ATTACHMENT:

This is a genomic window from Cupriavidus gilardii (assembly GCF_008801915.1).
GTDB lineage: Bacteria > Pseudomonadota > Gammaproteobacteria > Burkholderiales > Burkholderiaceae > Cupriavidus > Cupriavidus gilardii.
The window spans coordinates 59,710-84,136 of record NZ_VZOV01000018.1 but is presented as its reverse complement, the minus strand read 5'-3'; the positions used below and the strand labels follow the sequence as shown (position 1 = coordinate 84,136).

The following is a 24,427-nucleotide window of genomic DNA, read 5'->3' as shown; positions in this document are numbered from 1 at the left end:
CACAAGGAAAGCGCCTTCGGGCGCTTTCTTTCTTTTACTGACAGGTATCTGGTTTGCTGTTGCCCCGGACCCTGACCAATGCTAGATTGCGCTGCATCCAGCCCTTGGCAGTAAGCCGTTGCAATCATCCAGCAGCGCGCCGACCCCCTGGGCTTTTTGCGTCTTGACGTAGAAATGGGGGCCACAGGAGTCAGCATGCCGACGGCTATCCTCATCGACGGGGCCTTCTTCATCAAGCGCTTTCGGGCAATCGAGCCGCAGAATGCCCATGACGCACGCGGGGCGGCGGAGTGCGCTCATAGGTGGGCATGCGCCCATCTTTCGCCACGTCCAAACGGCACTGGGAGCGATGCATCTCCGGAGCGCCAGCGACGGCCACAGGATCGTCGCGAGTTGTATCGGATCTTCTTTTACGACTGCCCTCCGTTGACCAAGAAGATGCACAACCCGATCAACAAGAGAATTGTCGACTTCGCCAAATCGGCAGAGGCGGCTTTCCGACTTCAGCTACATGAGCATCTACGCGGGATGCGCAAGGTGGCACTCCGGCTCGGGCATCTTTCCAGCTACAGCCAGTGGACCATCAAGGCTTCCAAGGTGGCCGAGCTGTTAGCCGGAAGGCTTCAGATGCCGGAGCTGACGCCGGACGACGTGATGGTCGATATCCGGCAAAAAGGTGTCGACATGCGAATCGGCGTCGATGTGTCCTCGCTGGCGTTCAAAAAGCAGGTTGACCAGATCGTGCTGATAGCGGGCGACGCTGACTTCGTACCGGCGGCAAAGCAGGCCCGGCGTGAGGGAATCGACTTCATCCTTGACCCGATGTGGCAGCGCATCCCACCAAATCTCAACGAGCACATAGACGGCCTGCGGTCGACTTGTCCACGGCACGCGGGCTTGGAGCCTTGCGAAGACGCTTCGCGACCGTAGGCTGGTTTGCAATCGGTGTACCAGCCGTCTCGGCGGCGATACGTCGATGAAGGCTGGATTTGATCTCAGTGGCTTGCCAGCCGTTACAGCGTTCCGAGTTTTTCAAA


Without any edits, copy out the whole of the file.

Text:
This is a genomic window from Cupriavidus gilardii (assembly GCF_008801915.1).
GTDB lineage: Bacteria > Pseudomonadota > Gammaproteobacteria > Burkholderiales > Burkholderiaceae > Cupriavidus > Cupriavidus gilardii.
The window spans coordinates 59,710-84,136 of record NZ_VZOV01000018.1 but is presented as its reverse complement, the minus strand read 5'-3'; the positions used below and the strand labels follow the sequence as shown (position 1 = coordinate 84,136).

The following is a 24,427-nucleotide window of genomic DNA, read 5'->3' as shown; positions in this document are numbered from 1 at the left end:
CACAAGGAAAGCGCCTTCGGGCGCTTTCTTTCTTTTACTGACAGGTATCTGGTTTGCTGTTGCCCCGGACCCTGACCAATGCTAGATTGCGCTGCATCCAGCCCTTGGCAGTAAGCCGTTGCAATCATCCAGCAGCGCGCCGACCCCCTGGGCTTTTTGCGTCTTGACGTAGAAATGGGGGCCACAGGAGTCAGCATGCCGACGGCTATCCTCATCGACGGGGCCTTCTTCATCAAGCGCTTTCGGGCAATCGAGCCGCAGAATGCCCATGACGCACGCGGGGCGGCGGAGTGCGCTCATAGGTGGGCATGCGCCCATCTTTCGCCACGTCCAAACGGCACTGGGAGCGATGCATCTCCGGAGCGCCAGCGACGGCCACAGGATCGTCGCGAGTTGTATCGGATCTTCTTTTACGACTGCCCTCCGTTGACCAAGAAGATGCACAACCCGATCAACAAGAGAATTGTCGACTTCGCCAAATCGGCAGAGGCGGCTTTCCGACTTCAGCTACATGAGCATCTACGCGGGATGCGCAAGGTGGCACTCCGGCTCGGGCATCTTTCCAGCTACAGCCAGTGGACCATCAAGGCTTCCAAGGTGGCCGAGCTGTTAGCCGGAAGGCTTCAGATGCCGGAGCTGACGCCGGACGACGTGATGGTCGATATCCGGCAAAAAGGTGTCGACATGCGAATCGGCGTCGATGTGTCCTCGCTGGCGTTCAAAAAGCAGGTTGACCAGATCGTGCTGATAGCGGGCGACGCTGACTTCGTACCGGCGGCAAAGCAGGCCCGGCGTGAGGGAATCGACTTCATCCTTGACCCGATGTGGCAGCGCATCCCACCAAATCTCAACGAGCACATAGACGGCCTGCGGTCGACTTGTCCACGGCACGCGGGCTTGGAGCCTTGCGAAGACGCTTCGCGACCGTAGGCTGGTTTGCAATCGGTGTACCAGCCGTCTCGGCGGCGATACGTCGATGAAGGCTGGATTTGATCTCAGTGGCTTGCCAGCCGTTACAGCGTTCCGAGTTTTTCAAA